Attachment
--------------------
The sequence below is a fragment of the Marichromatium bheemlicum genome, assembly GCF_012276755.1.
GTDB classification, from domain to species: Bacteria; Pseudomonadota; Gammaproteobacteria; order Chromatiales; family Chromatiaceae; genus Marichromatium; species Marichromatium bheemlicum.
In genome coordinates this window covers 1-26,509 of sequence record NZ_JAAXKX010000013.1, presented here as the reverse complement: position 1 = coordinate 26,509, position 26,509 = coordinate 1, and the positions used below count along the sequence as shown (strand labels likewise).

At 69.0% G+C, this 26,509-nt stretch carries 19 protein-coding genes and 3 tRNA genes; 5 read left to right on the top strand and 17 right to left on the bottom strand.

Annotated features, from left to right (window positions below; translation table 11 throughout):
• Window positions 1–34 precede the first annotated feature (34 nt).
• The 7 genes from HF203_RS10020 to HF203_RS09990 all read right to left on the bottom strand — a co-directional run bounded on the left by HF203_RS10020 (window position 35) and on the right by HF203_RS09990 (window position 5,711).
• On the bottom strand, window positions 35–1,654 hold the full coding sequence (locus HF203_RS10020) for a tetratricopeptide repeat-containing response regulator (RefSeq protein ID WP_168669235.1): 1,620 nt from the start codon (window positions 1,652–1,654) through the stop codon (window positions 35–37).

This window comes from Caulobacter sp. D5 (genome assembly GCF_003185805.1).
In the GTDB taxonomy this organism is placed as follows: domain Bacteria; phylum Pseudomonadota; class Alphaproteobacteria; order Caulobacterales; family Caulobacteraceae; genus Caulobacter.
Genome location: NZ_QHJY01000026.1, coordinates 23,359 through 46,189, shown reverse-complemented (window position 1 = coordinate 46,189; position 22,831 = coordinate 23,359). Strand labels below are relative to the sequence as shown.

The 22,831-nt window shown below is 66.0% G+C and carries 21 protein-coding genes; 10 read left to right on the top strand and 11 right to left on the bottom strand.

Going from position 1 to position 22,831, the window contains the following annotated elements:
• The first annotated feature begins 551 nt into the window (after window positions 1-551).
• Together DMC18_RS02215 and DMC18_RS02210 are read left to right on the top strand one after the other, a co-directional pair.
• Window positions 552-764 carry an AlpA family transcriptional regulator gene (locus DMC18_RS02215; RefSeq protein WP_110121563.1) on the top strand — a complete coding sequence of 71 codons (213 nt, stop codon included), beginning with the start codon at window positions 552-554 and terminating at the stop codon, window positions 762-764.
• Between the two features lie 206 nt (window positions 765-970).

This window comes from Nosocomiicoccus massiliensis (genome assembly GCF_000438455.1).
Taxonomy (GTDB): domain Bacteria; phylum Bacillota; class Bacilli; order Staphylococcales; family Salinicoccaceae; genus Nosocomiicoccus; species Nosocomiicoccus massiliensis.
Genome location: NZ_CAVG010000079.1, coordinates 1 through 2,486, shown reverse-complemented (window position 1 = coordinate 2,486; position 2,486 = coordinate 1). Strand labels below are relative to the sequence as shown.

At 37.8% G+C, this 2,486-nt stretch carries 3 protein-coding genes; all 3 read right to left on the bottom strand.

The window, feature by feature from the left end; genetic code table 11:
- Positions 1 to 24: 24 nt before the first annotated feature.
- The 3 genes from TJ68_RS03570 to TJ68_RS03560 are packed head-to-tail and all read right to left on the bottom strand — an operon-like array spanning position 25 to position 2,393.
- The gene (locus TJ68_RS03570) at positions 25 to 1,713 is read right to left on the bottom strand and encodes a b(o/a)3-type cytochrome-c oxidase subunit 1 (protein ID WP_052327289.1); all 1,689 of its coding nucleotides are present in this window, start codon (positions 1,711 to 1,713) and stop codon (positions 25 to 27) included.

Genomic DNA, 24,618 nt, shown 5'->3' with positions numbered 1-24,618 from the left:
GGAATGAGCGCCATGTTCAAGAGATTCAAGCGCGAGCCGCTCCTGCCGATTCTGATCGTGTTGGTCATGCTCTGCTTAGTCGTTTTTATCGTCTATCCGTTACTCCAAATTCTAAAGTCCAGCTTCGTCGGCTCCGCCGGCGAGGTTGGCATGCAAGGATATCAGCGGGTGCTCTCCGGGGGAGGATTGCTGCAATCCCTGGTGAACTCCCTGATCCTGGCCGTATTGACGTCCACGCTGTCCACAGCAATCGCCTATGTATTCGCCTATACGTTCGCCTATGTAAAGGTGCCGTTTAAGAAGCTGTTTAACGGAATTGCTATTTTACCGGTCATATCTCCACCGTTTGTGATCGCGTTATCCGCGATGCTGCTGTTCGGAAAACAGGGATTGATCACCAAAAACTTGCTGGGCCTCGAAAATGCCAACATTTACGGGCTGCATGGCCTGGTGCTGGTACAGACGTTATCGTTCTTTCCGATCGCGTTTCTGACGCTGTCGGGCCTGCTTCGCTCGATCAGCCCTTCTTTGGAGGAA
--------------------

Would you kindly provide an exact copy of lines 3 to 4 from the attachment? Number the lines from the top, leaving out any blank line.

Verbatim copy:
In genome coordinates this window covers 1-26,509 of sequence record NZ_JAAXKX010000013.1, presented here as the reverse complement: position 1 = coordinate 26,509, position 26,509 = coordinate 1, and the positions used below count along the sequence as shown (strand labels likewise).

At 69.0% G+C, this 26,509-nt stretch carries 19 protein-coding genes and 3 tRNA genes; 5 read left to right on the top strand and 17 right to left on the bottom strand.